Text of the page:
Man Whose 5-Year-Old Son Is Fighting Cancer To Be Deported By ICE

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“He has a U.S. citizen family member who will suffer extremely without him, he can show good morale character, and in addition, he is married to a U.S. citizen.”

 

 

Immigration and Customs Enforcement (ICE) is set to deport an undocumented immigrant from Mexico whose 5-year-old son is battling cancer.

Jesus Berrones, 30, lives in Glendale, Arizona, along with his pregnant wife and five children. He came to the country when he was 1 year old and it remains unclear if he was brought illegally.

In 2006, he was caught driving without a license and he was deported from the country. However, two weeks after being deported, he re-entered the country illegally but was voluntarily removed in 2010.

Berrones made another attempt and he once again returned to the United States unlawfully.

His wife and all of his children are U.S. citizens.

In 2016, his 5-year-old son, Jayden, was diagnosed with a rare form of leukemia for which he is receiving intensive chemotherapy.

Since then, Berrones was granted a stay of removal by ICE, which is a special type of stay given by the agency on the basis of a sick child.

Berrones has been regularly refiling his stay and never faced any problems. However, under the Trump administration, he was told it was not necessary and was later sent a notice by the agency that said he would be deported.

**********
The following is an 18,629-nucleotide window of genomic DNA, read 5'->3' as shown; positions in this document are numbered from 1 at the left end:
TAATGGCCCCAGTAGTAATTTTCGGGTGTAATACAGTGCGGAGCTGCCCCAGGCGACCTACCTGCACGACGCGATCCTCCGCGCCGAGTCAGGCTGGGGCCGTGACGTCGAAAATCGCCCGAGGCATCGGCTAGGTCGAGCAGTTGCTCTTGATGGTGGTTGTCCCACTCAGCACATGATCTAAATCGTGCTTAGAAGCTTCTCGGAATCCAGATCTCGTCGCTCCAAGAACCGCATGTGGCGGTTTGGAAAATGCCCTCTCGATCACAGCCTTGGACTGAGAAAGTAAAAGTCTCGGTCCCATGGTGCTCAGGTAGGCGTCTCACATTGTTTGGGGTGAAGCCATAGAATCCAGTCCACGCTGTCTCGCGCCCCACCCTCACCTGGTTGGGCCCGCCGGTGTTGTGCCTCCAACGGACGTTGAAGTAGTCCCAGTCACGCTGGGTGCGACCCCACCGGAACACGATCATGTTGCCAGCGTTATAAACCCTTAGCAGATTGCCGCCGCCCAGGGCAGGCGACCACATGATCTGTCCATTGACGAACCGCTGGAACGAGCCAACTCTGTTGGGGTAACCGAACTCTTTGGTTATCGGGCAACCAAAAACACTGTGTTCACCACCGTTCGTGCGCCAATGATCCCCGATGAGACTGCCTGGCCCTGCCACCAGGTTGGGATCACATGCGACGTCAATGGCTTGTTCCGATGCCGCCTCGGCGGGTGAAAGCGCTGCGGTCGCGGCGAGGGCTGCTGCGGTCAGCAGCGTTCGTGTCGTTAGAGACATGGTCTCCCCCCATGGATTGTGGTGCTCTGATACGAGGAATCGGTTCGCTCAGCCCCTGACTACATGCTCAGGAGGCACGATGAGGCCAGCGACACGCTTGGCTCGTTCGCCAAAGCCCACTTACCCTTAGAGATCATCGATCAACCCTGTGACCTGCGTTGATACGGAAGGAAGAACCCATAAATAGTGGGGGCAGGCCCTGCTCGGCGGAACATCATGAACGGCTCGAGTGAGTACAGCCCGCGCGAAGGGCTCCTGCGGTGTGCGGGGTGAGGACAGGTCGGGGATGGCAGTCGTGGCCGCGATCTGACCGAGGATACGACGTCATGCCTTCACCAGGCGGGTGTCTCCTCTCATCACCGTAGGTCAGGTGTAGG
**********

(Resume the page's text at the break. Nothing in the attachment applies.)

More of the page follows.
A request was sent by his lawyer to refile the stay but it was also denied.

“He's a hard-working man. We're scared. The kids will ask me: ‘Where's daddy?’” said Berrones’ wife, Sofia.

After the denial of his request, the man took refuge in a sanctuary church in Phoenix because of fear of being deported. He plans to stay in there until he is granted a stay by ICE.

Pastor of Shadow Rock congregation, the Rev. Ken Heintzleman, where Berrones is taking refuge, said the church welcomes the man until his legal requirements are fulfilled and he doesn’t have a fear of being deported or arrested.

"Our society really looks down on fathers who are neglectful. This man crossed the desert I think twice, put his life at risk in order to be a father and to take care of his family. He should really be praised and commended rather than judged, and punished and deported,” he said.

Garrett Wilkes, a Phoenix immigration lawyer, said, the case highlights the mindset of the Trump administration.

“The mindset now is, 'Deport now, ask questions later.’ It would be catastrophic in every literal and emotional sense of the word. This is not just a man who is a husband and a father, he is an example to these kids,” he said.

Wilkes added, “He has a U.S. citizen family member who will suffer extremely without him, he can show good morale character, and in addition, he is married to a U.S. citizen.”

Banner/Thumbnail Credits: Reuters, Bryan Cox/U.S. Immigration and Customs Enforcement

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